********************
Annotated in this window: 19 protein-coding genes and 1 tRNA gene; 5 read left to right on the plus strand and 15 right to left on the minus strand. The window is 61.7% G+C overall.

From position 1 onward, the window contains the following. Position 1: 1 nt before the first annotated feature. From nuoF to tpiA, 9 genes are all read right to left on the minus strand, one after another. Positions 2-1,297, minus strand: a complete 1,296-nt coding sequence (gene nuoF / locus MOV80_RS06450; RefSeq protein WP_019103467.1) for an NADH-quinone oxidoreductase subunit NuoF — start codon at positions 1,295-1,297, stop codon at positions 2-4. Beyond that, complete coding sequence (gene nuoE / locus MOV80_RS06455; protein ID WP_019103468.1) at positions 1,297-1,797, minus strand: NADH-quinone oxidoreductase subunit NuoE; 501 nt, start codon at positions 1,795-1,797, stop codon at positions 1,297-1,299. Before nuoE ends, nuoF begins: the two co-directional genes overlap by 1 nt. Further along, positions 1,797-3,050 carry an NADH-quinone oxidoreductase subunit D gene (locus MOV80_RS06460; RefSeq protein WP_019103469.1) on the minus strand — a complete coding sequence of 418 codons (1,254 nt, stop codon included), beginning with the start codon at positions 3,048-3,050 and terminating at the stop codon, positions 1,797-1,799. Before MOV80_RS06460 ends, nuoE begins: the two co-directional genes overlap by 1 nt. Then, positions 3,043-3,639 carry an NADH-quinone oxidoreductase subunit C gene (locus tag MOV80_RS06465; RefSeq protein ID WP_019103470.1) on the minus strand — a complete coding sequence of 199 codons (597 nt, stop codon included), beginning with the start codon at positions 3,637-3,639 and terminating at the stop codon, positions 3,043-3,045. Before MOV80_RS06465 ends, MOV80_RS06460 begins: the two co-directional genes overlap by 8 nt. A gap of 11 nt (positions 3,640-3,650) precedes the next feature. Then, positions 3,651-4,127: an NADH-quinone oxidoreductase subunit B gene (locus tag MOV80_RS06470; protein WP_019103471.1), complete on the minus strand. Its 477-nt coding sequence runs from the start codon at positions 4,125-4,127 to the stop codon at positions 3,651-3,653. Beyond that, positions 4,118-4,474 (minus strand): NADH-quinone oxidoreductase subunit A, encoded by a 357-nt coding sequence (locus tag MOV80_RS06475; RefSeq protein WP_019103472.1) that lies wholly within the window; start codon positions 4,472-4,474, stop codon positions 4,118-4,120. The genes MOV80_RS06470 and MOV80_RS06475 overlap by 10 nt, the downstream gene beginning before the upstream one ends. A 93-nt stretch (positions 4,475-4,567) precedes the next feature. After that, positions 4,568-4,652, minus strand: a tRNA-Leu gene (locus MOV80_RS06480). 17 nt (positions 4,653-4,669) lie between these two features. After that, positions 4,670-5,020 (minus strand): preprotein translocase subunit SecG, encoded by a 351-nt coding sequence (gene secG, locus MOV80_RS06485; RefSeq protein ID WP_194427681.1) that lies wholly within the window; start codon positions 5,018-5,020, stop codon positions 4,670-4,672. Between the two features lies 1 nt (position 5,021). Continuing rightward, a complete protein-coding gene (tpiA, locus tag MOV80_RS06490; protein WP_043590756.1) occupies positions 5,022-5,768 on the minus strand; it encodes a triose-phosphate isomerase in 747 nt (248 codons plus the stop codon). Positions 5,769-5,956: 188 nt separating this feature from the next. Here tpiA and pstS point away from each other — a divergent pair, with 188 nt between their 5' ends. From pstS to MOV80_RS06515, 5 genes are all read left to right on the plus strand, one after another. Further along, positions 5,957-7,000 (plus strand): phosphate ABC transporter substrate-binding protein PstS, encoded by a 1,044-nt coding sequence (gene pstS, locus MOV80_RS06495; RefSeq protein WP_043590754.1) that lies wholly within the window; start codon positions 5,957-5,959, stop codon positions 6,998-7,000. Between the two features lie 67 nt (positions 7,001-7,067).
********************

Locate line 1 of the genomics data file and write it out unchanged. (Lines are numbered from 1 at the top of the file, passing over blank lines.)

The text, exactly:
Annotated in this window: 19 protein-coding genes and 1 tRNA gene; 5 read left to right on the plus strand and 15 right to left on the minus strand. The window is 61.7% G+C overall.